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From Middle English wijdly, equivalent to wide +‎ -ly.


  • IPA(key): /ˈwaɪdli/
  • (file)
  • Rhymes: -aɪdli


widely (comparative widelier or more widely, superlative wideliest or most widely)

  1. In a wide manner; across a wide area.
  2. (figurative) Commonly; generally; to a great degree.
    • 1948, Carey McWilliams, North from Mexico / The Spanish-Speaking People of The United States, J. B. Lippincott Company, page 75:
      In 1866 Colonel J. F. Meline noted that the rebozo had almost disappeared in Santa Fe and that hoop skirts, on sale in the stores, were being widely used.
    • 2011 December 19, Kerry Brown, “Kim Jong-il obituary”, in The Guardian[1]:
      Kim Jong-il, who has died aged 69, was the general secretary of the Workers party of Korea, and head of the military in the Democratic People's Republic of Korea (DPRK). He was one of the most reclusive and widely condemned national leaders of the late 20th and early 21st century, leaving his country diplomatically isolated, economically broken and divided from South Korea.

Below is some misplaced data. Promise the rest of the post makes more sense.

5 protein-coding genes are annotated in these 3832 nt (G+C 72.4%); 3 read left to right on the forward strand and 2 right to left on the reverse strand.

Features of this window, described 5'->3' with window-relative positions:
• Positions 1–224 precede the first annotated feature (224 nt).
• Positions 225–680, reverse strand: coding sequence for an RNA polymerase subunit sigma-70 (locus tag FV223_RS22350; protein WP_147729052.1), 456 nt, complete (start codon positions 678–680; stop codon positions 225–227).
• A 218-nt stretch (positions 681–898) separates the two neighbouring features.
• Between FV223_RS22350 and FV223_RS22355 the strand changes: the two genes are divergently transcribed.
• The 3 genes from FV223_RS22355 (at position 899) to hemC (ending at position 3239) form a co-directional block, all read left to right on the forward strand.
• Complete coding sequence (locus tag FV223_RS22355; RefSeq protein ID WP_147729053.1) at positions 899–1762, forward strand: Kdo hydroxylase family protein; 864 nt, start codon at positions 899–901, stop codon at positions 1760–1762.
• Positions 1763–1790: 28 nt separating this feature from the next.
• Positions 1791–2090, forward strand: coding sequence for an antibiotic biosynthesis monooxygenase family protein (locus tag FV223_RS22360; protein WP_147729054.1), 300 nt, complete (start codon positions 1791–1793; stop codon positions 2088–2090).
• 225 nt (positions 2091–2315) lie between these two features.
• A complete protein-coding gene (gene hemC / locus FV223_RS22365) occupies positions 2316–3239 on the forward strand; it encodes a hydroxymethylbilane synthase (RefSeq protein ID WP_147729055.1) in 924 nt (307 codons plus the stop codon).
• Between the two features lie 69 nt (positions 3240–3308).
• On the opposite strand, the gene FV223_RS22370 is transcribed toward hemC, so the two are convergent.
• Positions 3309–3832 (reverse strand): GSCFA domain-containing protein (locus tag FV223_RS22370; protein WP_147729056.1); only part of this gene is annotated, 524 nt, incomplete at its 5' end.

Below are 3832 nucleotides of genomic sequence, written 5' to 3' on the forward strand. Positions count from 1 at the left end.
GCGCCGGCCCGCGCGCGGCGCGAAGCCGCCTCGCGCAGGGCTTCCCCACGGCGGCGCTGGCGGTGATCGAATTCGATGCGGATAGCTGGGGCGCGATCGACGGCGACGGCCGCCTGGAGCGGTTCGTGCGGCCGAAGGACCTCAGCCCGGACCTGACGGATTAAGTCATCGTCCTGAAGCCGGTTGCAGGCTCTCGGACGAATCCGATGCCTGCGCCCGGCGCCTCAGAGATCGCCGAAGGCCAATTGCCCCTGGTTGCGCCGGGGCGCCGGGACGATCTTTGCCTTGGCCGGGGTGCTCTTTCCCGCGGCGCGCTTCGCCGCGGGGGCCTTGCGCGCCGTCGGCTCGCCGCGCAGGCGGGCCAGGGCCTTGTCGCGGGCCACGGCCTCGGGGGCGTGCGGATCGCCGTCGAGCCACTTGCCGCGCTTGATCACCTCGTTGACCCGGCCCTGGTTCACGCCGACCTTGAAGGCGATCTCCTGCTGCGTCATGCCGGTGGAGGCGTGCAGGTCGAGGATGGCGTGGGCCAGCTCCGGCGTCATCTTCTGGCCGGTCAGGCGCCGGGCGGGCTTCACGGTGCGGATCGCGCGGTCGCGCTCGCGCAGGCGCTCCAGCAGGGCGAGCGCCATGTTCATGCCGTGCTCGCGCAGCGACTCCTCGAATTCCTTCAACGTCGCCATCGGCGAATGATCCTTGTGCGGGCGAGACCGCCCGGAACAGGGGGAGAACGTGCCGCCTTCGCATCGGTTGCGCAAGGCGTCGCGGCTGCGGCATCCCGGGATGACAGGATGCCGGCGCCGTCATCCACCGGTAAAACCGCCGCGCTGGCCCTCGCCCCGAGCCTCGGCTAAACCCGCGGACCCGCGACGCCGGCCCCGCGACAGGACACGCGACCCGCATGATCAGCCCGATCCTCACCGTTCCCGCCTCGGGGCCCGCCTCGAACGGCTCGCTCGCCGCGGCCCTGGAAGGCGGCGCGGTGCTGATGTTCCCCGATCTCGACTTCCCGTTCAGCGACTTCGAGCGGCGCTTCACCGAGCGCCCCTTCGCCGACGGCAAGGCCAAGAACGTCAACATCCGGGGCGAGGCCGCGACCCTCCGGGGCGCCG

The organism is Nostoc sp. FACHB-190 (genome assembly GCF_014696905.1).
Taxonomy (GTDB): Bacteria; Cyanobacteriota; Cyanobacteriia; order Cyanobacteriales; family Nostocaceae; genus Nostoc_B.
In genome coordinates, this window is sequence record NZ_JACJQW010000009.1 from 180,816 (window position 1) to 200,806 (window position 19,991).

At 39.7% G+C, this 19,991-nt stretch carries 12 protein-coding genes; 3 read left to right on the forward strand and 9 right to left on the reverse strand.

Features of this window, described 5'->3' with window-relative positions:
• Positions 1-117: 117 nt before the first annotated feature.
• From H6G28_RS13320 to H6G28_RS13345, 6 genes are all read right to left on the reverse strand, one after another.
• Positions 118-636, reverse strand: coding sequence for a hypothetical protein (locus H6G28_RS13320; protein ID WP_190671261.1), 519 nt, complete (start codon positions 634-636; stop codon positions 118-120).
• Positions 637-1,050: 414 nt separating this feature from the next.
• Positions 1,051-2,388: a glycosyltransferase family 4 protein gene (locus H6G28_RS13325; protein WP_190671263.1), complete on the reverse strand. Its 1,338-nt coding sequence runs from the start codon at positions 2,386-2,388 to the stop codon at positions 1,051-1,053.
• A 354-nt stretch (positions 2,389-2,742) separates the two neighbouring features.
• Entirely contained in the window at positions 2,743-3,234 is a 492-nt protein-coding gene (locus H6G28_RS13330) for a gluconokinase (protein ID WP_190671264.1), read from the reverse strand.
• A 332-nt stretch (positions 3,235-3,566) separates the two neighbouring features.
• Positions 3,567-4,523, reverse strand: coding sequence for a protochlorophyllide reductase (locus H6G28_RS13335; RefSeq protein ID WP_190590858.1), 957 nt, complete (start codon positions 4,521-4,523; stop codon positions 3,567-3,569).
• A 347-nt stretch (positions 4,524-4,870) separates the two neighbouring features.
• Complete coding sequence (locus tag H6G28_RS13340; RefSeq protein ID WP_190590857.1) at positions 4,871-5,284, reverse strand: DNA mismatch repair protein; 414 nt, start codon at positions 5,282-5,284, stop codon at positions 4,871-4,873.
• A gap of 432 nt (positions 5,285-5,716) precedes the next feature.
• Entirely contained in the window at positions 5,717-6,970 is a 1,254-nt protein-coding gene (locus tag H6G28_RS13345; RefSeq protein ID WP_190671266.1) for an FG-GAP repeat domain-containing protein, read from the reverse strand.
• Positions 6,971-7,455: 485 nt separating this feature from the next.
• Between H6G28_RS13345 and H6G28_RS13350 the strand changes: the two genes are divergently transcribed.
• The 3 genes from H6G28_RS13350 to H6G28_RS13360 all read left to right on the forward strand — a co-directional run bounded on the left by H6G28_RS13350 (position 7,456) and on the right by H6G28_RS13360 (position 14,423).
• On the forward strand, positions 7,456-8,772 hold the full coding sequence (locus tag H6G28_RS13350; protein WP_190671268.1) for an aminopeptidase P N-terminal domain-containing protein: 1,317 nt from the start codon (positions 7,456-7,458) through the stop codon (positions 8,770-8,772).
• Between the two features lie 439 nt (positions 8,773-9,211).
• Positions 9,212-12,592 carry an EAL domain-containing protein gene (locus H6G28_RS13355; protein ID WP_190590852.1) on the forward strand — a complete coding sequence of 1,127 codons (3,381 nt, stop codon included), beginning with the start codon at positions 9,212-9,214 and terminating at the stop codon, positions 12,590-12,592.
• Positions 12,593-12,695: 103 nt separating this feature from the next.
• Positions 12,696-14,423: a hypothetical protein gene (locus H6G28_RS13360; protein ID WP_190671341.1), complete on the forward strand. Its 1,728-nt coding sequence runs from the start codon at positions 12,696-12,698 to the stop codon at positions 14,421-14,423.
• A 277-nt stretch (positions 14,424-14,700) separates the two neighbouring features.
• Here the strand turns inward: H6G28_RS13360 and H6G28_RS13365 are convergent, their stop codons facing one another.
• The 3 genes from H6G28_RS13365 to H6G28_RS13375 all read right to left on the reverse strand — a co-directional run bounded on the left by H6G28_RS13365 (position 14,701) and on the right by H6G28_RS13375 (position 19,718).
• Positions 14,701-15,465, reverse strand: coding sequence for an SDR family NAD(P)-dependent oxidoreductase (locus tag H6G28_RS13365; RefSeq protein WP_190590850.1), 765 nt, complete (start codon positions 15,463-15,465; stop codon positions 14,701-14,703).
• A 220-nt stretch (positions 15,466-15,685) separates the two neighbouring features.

• 2014 October 14, David Malcolm, “The Great War Re-Remembered: Allohistory and Allohistorical Fiction”, in Martin Löschnigg, Marzena Sokolowska-Paryz, editors, The Great War in Post-Memory Literature and Film[2], Walter de Gruyter GmbH & Co KG., →ISBN, page 173:
      Demandt discusses a German example, Ferdinand Grautoff's 1906. Der Zusammenbuch der Alten Welt (1905) (cf. Es hätte auch... 195-196). Thus, a war widely predicted in fiction is only exiguously remembered in post factum allohistorical narratives.